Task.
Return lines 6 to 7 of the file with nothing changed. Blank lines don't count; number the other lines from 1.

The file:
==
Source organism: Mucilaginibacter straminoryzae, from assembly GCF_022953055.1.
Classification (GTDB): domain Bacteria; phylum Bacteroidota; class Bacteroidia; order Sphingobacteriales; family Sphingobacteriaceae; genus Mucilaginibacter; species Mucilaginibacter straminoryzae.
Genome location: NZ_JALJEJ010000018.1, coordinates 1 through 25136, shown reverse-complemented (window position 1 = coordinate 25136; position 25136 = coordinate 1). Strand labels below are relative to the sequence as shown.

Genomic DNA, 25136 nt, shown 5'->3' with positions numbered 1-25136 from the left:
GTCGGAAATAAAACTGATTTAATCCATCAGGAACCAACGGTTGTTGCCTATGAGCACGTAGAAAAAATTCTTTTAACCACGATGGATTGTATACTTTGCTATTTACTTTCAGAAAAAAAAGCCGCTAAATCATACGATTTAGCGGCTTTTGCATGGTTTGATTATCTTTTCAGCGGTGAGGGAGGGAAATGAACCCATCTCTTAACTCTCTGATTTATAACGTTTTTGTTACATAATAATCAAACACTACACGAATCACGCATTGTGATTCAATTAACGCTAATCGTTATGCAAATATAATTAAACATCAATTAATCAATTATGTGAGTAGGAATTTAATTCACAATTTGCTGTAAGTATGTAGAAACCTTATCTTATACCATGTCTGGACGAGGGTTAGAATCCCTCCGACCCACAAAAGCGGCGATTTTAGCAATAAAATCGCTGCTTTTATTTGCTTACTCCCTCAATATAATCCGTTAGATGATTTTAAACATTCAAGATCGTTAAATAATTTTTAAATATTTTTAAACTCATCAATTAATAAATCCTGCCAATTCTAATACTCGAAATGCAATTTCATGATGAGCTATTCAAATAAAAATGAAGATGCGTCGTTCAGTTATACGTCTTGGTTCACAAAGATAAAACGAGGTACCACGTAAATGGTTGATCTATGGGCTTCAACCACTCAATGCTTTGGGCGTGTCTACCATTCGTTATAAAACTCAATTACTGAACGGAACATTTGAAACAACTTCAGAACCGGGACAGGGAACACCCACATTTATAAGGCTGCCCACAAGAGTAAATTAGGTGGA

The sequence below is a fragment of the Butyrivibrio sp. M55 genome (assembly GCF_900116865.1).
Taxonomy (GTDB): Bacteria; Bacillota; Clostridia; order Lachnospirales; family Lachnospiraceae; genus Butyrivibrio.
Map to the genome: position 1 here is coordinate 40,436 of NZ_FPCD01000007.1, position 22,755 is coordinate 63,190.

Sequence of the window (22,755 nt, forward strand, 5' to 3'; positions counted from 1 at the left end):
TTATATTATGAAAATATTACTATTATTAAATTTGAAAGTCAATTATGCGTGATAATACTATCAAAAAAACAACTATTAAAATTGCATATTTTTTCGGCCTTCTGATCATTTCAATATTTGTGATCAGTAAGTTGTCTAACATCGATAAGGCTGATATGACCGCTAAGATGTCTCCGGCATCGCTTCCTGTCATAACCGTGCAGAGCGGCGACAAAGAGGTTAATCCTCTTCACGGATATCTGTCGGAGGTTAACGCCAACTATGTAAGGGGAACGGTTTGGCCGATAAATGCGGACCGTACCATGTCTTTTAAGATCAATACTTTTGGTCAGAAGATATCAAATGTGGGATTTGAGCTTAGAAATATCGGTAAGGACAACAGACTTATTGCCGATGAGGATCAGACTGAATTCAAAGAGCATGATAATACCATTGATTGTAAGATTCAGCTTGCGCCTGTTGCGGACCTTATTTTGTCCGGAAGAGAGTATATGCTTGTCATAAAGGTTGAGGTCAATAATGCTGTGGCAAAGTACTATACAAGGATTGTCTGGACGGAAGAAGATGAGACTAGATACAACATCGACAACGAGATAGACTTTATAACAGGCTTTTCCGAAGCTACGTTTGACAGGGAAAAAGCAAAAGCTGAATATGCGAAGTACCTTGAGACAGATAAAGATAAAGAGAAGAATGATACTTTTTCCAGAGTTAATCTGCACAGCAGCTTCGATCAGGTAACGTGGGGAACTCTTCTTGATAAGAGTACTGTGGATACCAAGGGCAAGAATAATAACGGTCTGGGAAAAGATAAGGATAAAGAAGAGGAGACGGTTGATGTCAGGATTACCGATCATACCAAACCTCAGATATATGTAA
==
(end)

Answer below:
The sequence below is a fragment of the Butyrivibrio sp. M55 genome (assembly GCF_900116865.1).
Taxonomy (GTDB): Bacteria; Bacillota; Clostridia; order Lachnospirales; family Lachnospiraceae; genus Butyrivibrio.